While we have yet to see a written, formal, proposal, the Biden campaign floated a number of proposals for changing our existing tax system: both income as well as estate and gift. Tax proposals that are perhaps most significant for individual taxpayers are those that would do the following:
- Increase the highest marginal income tax rate to 39.6% on income over $400,000.00;
- Increase the income tax rate on capital gains to 39.6% on all capital gains realized during a tax year in excess of $1 million;
- Limit the benefit from itemized deductions to 28% (impacts taxpayers whose marginal tax rate exceeds 28%);
- Bring back the Social Security tax once a taxpayer’s compensation exceeds $400,000 (i.e., creates a “donut hole” where an individual’s social security tax obligation goes away as under current law once a compensation level is hit – $142,800 for 2021 – then re-impose the tax when compensation exceeds $400,000);
- Reduce the estate and gift tax exemptions from $11.7 million per taxpayer (for 2021) to $3.5 milling for transfers at death, with a separate exemption of $1 million for gifts during lifetime (under existing rules, the exemption is “unified” so the existing $11.7 million can be used during lifetime and at death);
- Raise the top estate and gift tax rate to 45% from today’s 40% rate; and
- Perhaps worst of all from an estate and gift tax perspective, eliminate the rule that provides for a “stepped-up basis” for assets transferred at death and impose an income tax realization event at the time of any gratuitous transfer, whether during lifetime or at death.
Taken together, the income tax proposals create one of the most complex taxation regimes ever instituted and introduce the most sweeping overhaul to the estate and gift tax rules ever attempted.
That said, given the complexity of the tax proposals, as well as a full plate of other policy priorities vying for the new administration’s attention, most tax professionals believe that changes ultimately enacted are likely to apply to tax years beginning after December 31, 2021. So you may have time to plan, as best you can, for possible revisions to the Internal Revenue Code.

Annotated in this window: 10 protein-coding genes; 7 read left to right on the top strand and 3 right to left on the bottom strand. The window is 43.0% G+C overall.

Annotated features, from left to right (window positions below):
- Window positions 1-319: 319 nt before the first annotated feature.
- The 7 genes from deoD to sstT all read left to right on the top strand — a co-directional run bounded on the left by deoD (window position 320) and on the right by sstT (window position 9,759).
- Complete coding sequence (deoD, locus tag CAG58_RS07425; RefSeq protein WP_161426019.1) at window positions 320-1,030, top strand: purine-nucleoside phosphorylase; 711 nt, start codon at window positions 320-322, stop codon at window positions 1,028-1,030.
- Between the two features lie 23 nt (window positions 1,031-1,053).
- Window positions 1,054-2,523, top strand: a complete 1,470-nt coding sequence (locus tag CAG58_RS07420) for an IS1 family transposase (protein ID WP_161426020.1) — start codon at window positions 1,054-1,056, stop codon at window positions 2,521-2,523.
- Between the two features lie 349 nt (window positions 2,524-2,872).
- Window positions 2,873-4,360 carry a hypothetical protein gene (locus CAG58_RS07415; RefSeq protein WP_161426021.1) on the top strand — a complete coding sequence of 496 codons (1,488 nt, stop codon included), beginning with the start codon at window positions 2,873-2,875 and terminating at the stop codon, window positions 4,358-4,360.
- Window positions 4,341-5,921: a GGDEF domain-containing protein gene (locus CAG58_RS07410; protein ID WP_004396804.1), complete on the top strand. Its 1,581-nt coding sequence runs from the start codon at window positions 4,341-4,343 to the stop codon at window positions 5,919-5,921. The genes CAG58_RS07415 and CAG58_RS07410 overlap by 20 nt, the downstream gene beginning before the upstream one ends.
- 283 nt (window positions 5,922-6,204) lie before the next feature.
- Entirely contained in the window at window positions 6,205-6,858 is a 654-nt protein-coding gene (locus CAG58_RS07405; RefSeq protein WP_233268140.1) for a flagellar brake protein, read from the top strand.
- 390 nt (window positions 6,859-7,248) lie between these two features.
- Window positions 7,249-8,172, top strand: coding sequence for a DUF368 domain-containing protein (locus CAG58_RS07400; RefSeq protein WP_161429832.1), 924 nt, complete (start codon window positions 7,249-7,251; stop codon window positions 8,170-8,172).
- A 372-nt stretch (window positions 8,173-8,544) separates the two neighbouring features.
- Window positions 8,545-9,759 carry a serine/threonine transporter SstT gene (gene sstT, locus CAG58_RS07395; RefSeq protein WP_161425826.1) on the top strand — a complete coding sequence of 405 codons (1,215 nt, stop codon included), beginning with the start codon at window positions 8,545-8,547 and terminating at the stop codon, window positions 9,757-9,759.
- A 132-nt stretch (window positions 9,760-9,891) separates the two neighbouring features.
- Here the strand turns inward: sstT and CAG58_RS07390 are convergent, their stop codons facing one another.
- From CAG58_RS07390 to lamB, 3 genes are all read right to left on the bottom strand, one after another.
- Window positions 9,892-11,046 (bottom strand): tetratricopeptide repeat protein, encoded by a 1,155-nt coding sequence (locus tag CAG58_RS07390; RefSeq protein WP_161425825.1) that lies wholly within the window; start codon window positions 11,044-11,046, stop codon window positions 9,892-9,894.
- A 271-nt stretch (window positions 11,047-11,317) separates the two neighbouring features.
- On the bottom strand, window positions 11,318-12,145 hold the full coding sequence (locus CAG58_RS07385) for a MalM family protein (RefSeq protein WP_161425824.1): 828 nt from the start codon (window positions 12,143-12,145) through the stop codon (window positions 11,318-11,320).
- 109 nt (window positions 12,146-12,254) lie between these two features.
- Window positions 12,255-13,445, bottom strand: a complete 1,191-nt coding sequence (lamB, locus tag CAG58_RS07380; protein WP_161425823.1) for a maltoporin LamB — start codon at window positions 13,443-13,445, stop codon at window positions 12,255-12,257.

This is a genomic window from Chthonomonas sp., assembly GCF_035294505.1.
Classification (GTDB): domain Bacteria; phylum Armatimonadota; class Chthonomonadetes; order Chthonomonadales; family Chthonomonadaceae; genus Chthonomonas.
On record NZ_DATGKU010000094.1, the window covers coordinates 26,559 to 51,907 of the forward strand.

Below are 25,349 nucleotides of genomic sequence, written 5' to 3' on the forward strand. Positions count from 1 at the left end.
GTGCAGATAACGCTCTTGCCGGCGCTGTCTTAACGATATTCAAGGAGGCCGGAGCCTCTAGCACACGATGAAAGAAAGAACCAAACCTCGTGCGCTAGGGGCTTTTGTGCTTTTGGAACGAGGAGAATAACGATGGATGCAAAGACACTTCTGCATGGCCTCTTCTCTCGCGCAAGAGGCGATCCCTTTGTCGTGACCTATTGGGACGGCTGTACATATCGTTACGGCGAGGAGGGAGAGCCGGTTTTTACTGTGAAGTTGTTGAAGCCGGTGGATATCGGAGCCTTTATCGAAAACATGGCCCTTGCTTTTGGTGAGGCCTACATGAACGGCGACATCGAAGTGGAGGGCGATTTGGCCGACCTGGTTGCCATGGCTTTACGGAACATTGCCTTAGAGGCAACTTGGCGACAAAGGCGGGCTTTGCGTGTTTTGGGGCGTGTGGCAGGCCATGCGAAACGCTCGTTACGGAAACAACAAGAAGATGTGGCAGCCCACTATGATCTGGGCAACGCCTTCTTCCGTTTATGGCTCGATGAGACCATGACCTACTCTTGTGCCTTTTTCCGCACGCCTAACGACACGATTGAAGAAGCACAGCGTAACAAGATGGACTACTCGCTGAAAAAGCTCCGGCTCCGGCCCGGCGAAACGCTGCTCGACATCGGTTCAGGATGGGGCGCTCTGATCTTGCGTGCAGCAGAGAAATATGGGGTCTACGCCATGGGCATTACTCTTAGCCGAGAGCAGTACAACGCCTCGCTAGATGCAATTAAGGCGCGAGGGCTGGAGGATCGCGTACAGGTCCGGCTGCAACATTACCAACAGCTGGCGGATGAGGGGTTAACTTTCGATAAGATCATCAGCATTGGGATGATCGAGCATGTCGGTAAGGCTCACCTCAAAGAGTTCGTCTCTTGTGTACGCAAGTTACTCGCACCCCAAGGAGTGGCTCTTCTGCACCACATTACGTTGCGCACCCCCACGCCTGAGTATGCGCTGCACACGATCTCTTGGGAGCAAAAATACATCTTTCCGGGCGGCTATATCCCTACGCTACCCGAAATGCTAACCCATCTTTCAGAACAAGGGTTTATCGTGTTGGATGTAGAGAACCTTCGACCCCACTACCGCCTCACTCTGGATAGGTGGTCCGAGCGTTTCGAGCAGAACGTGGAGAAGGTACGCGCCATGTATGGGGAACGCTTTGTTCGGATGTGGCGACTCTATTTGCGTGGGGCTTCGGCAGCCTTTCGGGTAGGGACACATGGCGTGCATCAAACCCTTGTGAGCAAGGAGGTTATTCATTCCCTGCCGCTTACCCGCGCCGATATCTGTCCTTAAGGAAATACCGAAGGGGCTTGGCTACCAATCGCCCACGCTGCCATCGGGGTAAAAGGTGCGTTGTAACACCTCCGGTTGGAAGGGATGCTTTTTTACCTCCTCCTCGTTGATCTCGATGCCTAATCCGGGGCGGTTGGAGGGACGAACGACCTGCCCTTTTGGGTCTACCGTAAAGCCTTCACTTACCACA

A quick caution, however: as we all know, time has a way of slipping away, and tax planning professionals are going to be hard pressed for time this year. Accordingly, make an appointment with your preferred tax professional as soon as possible so that you can discuss planning opportunities that may be available to you – it takes time to become comfortable with planning techniques, to choose those you want to implement, and then to actually implement them. The sooner you start the process, the more likely you can implement at least some techniques meant to alleviate the negative impact of any upcoming tax law changes.
With the introduction out of the way, the following is a (very) brief description of techniques and vehicles you are likely to hear about and situations in which they might be of use to you, with an emphasis on how they impact charitable giving and your charitable deduction.
Consider converting qualified plans to Roth IRAs. Determining the effectiveness of this technique is number crunching intensive. Since conversions trigger income in the year done, 2021 may be a great year to convert because of likely increases in marginal tax rates beginning 2022, with a corresponding increase in the cost of the conversion. Additionally, the increased charitable deduction allowed for the 2020 tax year originally provided for in the CARES Act continues for 2021 (it is possible to deduct up to 100 percent of your adjusted gross income). As a result, you can shield a larger Roth conversion from taxation by increasing your charitable giving during 2021.
Sometimes referred to as “gain harvesting,” if you have assets with significant built-in gains (gains that would exceed $1 million of realized gain if the assets were sold), talk to your tax professional and determine if selling this year makes sense. Under the Biden tax proposal, any realized gain in excess of $1 million would be taxed at a 39.6% rate (ignoring the tax on investment income). It may make sense to harvest those gains this year. Even if the asset is one you like, such as a particular publicly traded stock, it may make sense to sell and then buy back the asset with a resulting higher tax basis. If you are charitable, you can shield gains recognized this year by increasing your charitable giving, perhaps to a donor-advised fund account.